Various types of risk assessments conducted in Canada are examined: Human Health Risk Assessments, Environmental Impact Assessments, and Health Impact Assessments. We review case studies and apply critical thinking and problem solving skills. Key concepts regarding risk assessment, risk management, risk characterization and risk communication are also explored. This course is designed for environmental public health professionals who have completed undergraduate course work. It is also suitable for students from other disciplines with an interest in environmental and public health risk assessments. BCIT issues a statement of completion to participants who achieve a minimum 70% final grade.
Post-secondary education in environmental health, public health or related discipline.
This is an online course that requires no course materials to be purchased. You have 6 months from the day you register to complete it at your own pace. There is no instructor or schedule. IF YOU ARE A SPONSORED STUDENT, DO NOT REGISTER ONLINE. Contact Sharon_Cameron@bcit.ca. The course takes a 36-hour study commitment: 7 assignments.
Important course information will be sent to you immediately after registering.
Check your myBCIT email account to access this
Upon successful completion of this course, the student will be able to:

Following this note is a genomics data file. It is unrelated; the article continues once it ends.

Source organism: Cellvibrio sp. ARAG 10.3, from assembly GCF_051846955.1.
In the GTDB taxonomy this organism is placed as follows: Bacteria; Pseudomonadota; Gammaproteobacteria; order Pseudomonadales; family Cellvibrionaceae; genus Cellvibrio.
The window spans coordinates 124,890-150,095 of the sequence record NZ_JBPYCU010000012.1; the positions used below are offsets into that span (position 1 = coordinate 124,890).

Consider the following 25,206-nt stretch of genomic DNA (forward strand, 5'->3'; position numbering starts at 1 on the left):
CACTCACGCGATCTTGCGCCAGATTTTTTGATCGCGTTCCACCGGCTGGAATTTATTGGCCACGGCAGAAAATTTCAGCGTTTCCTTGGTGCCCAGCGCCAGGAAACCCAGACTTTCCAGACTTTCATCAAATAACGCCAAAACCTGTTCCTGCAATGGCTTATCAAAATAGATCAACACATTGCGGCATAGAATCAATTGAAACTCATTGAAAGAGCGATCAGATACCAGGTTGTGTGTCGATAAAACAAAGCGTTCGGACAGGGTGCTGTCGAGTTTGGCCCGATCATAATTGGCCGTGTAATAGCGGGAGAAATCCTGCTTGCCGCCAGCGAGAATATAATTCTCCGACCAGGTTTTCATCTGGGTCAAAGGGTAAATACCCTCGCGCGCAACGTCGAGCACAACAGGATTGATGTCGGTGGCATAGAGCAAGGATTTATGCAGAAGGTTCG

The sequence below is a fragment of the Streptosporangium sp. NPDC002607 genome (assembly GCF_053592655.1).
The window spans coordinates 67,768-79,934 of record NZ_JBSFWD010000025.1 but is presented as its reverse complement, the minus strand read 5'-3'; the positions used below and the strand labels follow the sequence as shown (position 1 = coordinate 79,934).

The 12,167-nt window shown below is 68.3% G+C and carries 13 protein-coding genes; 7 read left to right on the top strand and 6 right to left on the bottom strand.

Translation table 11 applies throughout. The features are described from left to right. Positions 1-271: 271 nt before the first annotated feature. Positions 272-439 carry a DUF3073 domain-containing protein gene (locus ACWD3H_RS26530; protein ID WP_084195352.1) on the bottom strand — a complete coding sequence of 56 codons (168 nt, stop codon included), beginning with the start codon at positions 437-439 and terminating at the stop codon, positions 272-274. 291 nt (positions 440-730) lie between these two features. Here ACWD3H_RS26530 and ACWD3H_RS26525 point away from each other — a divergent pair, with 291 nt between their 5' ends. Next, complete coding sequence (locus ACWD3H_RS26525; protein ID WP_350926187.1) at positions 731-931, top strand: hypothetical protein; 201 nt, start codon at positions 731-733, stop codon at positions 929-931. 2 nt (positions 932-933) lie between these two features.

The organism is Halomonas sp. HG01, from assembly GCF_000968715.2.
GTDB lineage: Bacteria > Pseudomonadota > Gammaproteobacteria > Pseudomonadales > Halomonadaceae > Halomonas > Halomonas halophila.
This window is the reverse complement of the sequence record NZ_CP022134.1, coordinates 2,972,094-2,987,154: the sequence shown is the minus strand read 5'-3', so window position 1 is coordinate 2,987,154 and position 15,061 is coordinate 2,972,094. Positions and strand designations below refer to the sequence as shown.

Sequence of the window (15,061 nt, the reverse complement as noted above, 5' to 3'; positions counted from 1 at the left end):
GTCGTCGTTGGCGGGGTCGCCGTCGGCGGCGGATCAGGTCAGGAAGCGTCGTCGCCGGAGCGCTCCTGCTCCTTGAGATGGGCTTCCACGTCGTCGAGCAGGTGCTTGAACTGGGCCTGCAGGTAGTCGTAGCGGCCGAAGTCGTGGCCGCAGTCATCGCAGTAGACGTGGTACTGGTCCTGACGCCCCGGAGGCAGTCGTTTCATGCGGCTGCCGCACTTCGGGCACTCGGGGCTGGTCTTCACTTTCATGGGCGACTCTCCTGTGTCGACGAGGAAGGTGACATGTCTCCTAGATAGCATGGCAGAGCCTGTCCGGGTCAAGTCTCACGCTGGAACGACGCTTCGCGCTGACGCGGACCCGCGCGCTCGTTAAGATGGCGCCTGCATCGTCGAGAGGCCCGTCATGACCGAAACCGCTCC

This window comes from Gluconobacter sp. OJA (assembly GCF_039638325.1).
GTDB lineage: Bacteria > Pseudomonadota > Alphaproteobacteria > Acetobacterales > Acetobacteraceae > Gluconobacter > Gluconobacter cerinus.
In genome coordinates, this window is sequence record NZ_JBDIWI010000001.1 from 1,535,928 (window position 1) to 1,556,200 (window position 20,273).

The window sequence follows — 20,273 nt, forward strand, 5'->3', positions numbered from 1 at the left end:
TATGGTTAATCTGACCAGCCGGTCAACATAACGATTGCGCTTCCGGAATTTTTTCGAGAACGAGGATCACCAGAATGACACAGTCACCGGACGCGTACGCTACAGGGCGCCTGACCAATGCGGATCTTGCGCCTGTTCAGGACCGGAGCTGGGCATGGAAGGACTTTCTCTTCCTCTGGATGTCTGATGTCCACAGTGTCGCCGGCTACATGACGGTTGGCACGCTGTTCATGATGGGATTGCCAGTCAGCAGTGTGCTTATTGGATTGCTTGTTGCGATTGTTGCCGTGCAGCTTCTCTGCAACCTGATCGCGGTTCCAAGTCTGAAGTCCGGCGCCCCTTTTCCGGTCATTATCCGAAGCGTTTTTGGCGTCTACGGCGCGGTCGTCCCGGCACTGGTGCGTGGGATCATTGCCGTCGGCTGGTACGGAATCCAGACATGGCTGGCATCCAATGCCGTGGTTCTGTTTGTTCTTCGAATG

Outline the principles of risk assessment and explain risk assessment terminology.
Summarize the scope and significance of Canadian legislation that applies to risk assessment.
Identify the differences between risk assessment, risk management, risk characterization and risk communication.
Describe the Human Health Risk Assessment (HHRA) process.
Describe the Environmental Impact Assessment (EIA) process.
Describe the Health Impact Assessment (HIA) process.
Discuss the role of agencies and individuals in HHRA, EIA and HIAs.
Explain the principles of evidence-based recommendations for health policy.
Outline the principles of risk communication and explain risk communication terminology.
Describe how to reduce Outrage and barriers to Outrage Reduction.
Identify when expert assistance is needed and who to ask.
Describe the role of the Canadian Environmental Assessment Agency (CEAA), public participation, First Nations, government agencies and private enterprise in the consultation process.
Effective as of Spring/Summer 2014
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